Two promising new ways to prevent cholera are on the horizon. One is an entirely new kind of vaccine. The other is as simple as a cup of yogurt.
Both may offer fast, cheap protection from explosive outbreaks of a disease that claims tens of thousands of lives each year.
The research has so far only been done in animals. Human studies are yet to come.
Cholera causes such serious diarrhea that it can kill within hours. Current vaccines take at least 10 days to work, don’t provide complete protection and don’t work well for young children.
One group of scientists working to create a better vaccine engineered cholera bacteria that are missing the genes that make the microbe toxic.
The researchers fed the modified bacteria to rabbits. The microbes colonized the animals’ guts but did not make them sick.
When the scientists then fed rabbits normal, disease-causing cholera 24 hours later, most of the animals survived.
Those that did get sick took longer to do so than rabbits given unmodified bacteria, or modified bacteria that had been killed. Those animals died within hours.
The engineered cholera bacteria provided protection much faster than a conventional vaccine. They acted as a probiotic: colonized the animals’ intestines in less than a day and prevented the disease-causing microbes from getting a foothold.
The researchers expect that the modified bacteria will also act like a typical vaccine, stimulating the body’s immune system to fight a future cholera infection.
“This is a new type of therapy,” Harvard University Medical School microbiologist Matthew Waldor said. “It’s both a probiotic and a vaccine. We don’t know the right name for it yet.”
The research is published in the Science Translational Medicine journal.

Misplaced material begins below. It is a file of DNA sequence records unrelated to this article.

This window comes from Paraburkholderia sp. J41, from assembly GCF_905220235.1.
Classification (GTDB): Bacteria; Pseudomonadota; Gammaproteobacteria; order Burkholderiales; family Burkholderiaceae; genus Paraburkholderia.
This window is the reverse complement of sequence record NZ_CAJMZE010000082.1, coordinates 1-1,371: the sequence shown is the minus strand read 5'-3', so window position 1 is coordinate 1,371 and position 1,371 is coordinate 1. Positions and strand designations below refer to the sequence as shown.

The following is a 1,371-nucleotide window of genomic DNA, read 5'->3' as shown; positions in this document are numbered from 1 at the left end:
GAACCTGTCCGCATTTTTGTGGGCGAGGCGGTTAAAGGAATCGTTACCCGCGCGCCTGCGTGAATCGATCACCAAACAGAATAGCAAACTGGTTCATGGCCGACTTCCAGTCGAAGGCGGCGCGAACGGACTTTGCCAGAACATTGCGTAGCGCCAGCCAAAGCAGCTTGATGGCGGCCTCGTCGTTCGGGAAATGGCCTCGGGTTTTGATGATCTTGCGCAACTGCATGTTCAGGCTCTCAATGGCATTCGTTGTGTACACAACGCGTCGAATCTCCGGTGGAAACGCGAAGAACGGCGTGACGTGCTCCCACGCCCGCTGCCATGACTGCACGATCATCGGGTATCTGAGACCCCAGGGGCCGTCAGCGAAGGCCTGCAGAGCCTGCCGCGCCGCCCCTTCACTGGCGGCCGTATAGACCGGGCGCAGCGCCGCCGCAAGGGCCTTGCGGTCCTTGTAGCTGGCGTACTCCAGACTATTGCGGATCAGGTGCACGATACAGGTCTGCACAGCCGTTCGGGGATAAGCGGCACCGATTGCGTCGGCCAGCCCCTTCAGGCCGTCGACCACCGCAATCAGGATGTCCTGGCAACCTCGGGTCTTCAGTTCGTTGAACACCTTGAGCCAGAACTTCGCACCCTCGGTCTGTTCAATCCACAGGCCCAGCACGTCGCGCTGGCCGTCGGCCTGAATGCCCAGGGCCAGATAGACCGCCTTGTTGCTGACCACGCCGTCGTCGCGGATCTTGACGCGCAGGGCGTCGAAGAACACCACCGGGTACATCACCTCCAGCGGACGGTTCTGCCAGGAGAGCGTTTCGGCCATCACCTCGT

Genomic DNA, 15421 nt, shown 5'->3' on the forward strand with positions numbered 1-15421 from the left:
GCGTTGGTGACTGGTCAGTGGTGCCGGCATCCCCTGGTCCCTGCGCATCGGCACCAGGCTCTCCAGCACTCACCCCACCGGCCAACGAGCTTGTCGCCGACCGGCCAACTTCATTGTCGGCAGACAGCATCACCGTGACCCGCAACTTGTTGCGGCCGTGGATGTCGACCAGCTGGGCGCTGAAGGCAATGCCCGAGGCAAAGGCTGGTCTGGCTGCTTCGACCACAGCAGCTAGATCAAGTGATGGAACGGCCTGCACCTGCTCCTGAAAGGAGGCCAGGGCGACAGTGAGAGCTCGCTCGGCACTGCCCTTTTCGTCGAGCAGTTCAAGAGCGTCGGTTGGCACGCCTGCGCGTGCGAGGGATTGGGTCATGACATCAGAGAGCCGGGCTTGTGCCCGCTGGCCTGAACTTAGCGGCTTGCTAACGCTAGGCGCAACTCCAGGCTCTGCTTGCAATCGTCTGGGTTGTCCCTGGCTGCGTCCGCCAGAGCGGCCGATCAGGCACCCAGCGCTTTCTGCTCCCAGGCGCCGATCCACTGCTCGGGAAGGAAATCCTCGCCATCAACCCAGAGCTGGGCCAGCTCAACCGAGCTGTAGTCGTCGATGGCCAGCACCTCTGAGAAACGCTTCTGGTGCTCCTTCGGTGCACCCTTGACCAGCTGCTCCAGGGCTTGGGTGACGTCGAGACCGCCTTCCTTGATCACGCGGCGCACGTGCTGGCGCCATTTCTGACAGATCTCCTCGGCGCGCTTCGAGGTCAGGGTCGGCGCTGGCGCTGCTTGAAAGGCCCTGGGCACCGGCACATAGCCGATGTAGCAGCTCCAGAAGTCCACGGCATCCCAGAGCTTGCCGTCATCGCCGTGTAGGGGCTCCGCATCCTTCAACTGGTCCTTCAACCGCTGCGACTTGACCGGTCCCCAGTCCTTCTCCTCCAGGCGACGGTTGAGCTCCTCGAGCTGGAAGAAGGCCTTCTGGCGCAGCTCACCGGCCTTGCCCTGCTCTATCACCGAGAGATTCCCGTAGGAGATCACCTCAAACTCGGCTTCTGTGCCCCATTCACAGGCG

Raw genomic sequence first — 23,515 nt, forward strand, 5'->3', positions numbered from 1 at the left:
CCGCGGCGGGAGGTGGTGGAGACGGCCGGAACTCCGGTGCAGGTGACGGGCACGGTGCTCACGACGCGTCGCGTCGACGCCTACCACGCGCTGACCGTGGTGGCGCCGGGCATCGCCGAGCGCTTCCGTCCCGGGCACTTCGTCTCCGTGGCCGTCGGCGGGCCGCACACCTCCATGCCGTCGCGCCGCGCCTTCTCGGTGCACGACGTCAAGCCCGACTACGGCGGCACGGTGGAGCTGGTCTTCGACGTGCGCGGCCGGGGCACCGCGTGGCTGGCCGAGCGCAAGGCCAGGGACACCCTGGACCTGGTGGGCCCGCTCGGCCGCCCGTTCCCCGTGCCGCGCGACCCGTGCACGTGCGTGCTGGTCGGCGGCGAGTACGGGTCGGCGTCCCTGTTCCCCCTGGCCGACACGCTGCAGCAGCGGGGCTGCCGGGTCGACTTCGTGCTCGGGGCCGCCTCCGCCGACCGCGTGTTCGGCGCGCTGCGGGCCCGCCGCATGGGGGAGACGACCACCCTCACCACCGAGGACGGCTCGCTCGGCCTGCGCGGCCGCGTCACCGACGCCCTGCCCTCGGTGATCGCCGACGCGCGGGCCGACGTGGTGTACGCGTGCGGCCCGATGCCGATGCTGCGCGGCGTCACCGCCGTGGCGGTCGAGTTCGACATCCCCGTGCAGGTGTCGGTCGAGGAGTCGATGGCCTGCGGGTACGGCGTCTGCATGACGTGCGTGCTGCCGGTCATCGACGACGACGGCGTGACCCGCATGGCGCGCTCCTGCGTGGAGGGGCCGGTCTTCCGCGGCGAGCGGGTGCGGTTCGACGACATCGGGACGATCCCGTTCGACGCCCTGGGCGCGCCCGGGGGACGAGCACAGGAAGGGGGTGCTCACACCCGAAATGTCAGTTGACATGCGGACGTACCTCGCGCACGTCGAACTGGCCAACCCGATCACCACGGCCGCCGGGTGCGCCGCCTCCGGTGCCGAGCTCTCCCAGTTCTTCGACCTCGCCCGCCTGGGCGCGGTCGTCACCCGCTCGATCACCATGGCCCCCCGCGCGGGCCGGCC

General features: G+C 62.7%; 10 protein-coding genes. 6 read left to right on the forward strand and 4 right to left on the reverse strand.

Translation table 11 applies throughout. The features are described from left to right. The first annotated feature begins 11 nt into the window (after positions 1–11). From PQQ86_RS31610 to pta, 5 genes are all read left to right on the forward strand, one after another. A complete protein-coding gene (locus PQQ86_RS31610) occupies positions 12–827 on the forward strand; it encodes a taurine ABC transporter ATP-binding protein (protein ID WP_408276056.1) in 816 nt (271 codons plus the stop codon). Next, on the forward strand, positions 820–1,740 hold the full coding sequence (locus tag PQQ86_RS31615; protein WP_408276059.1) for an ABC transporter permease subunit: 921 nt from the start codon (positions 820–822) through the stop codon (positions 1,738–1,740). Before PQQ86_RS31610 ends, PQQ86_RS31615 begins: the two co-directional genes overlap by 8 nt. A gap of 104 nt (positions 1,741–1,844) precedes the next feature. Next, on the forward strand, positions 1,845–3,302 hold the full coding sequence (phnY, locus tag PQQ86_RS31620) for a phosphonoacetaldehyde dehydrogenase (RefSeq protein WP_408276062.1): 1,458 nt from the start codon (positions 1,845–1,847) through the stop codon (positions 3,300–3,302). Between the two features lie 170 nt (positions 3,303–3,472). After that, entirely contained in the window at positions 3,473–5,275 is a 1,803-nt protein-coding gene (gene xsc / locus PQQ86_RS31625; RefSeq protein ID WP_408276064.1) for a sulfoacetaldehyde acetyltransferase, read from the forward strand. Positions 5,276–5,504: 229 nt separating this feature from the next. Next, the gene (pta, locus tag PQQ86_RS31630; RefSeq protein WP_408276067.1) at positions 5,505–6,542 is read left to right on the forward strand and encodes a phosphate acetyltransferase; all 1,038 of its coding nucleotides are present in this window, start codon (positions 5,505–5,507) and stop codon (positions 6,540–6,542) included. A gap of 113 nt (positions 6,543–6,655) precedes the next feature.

In another study in the same journal, a group of researchers discovered that a microbe commonly found in yogurt, cheese and other fermented dairy products can prevent cholera infection.
Bioengineer Jim Collins at the Massachusetts Institute of Technology and colleagues had been working on genetically modifying the bacteria, known as Lactococcus lactis, to treat cholera.
It hadn’t been working.
But they accidentally discovered that unmodified L. lactis keeps cholera germs in check by producing acid that the disease-causing microbes can’t tolerate.
Feeding mice doses of L. lactis bacteria every 10 hours nearly doubled their survival rate from cholera infection.
“It was remarkably surprising and satisfying,” Colllins said. “We were really getting frustrated.”
They also designed a strain of L. lactis that turns a cholera-infected mouse’s stool red. It could be a useful diagnostic, for example, to identify those carrying the bacteria but not showing symptoms.
Collins said pills of L. lactis bacteria — or simply ample supplies of fermented milk products — could be “a very inexpensive, safe and easy-to-administer way to keep some of these outbreaks in check.”
Waldor said his group’s modified-cholera vaccine also could be grown and packaged in pills quickly and easily in case of an outbreak.
Both caution that these animal studies are a long way from new treatments for human patients. They need to be proven in clinical trials.
The two studies could not only have an impact on cholera, but could also influence how doctors treat other intestinal diseases and manage gut health, according to Robert Hall, who oversees research funded by the National Institute of Allergy and Infectious Diseases.
While fermented foods promising better health are widely available, “the studies with probiotics in the field have really seldom shown great effectiveness when they’re done scientifically,” Hall said.
The work Collins’s group did not only shows effectiveness, but explains how it works: by “making the intestine inhospitable” to cholera, he added.
Hall wrote a commentary accompanying the two studies.
Other gut diseases work the same way as cholera, he noted, so it’s possible that other microbes could be developed that block harmful germs from gaining a foothold while acting as vaccines at the same time.
“It’s a very exciting principle,” Hall said.